Dr. Kelly earned his PhD in Biochemistry from the University of Washington in the laboratory of Dr. Richard Palmiter, developing transgenic and knockout mouse models to study the function of the metal-binding protein metallothionein. Following a postdoctoral fellowship in molecular toxicology at the UW Department of Environmental Health with Dave Eaton, he ventured into Biotech, managing the Preclinical Bioanalytics group at Targeted Genetics Corporation, evaluating the safety and efficacy of gene therapies for diseases such as cystic fibrosis, rheumatoid arthritis and hemophilias.
Upon his return to academia, his research interests have stayed within the realm of preclinical biology. His lab works on developing novel models to study normal human physiology and disease states, with a particular focus on cytochrome P450 enzymes and their role in endobiotic/xenobiotic metabolism.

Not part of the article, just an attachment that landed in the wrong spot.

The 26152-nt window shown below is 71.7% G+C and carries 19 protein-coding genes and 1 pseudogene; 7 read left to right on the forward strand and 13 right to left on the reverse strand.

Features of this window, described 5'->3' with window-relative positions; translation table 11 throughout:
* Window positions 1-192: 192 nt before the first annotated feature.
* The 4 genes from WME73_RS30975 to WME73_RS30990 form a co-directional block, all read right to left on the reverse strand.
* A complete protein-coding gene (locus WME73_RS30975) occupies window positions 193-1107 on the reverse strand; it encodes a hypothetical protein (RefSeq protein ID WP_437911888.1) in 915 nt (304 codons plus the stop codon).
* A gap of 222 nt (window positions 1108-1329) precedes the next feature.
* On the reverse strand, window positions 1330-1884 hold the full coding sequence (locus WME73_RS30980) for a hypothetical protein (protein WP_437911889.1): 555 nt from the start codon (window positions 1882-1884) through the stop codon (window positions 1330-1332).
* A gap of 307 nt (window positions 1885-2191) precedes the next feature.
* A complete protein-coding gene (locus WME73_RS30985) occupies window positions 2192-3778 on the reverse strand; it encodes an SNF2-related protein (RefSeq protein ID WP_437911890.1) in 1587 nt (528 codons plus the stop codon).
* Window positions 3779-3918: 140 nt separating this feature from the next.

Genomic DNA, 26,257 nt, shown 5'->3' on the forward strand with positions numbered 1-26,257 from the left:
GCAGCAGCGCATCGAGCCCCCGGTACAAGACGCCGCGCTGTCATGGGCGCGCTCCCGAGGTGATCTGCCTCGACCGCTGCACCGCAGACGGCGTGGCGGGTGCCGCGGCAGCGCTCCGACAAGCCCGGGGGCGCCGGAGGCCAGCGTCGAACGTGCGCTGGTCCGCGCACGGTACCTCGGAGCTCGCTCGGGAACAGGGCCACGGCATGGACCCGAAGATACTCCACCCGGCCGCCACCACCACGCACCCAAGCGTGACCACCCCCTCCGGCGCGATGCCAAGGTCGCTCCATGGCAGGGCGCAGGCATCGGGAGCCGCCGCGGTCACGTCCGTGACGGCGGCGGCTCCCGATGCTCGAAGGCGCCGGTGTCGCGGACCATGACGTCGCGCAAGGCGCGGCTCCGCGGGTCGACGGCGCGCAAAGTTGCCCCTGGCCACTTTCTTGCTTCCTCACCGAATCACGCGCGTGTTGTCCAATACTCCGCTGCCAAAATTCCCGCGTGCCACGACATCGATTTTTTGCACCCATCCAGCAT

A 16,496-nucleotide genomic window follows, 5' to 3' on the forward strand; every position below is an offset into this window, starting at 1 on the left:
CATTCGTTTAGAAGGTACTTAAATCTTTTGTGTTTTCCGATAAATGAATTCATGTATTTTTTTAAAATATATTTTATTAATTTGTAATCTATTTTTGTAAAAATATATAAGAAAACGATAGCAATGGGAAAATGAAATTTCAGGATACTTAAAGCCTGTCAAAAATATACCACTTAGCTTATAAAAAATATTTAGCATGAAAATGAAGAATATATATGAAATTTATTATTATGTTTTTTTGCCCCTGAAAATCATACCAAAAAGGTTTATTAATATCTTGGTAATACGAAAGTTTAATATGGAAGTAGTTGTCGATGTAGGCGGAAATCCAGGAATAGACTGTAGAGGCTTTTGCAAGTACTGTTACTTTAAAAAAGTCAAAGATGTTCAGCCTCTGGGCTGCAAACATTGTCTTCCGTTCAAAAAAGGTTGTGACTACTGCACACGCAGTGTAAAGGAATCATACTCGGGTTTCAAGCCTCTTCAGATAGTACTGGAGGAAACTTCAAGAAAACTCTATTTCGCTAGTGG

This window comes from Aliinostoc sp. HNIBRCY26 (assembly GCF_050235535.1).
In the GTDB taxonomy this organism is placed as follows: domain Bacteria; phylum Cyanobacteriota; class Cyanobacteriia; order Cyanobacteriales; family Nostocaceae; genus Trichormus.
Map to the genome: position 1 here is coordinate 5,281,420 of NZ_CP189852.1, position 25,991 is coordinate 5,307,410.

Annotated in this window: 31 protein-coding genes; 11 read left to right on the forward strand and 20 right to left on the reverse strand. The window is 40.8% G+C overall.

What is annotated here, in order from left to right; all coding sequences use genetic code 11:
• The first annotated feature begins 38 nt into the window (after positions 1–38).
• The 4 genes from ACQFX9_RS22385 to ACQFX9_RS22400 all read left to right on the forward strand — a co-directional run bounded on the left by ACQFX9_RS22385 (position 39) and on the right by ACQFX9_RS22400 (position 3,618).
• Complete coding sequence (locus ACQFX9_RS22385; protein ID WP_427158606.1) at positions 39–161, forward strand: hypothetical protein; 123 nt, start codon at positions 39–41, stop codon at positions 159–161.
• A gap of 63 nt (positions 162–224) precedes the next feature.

Active areas of research in the Kelly lab include studies on the function of the “orphan” P450 CYP4V2 in the heritable eye disease Bietti’s Crystalline Dystrophy and ex vivo modeling of human organ physiology and toxicological responses to drug/xenobiotic challenge. This latter project makes use of “organs on chips” or microphysiological systems (MPS) populated with primary and stem-cell derived cell types to recapitulate two key ADME organs, the liver and kidney. Recent work is extending MPS technologies to model select human diseases as well as how organs respond to the extreme environment of microgravity on the International Space Station. Dr. Kelly holds the position of Associate Professor in the Department of Pharmaceutics, Adjunct Associate Professor in the Department of Environmental and Occupational Health Sciences and also serves as Co-Director of the Pharmaceutical Bioengineering Extension Program.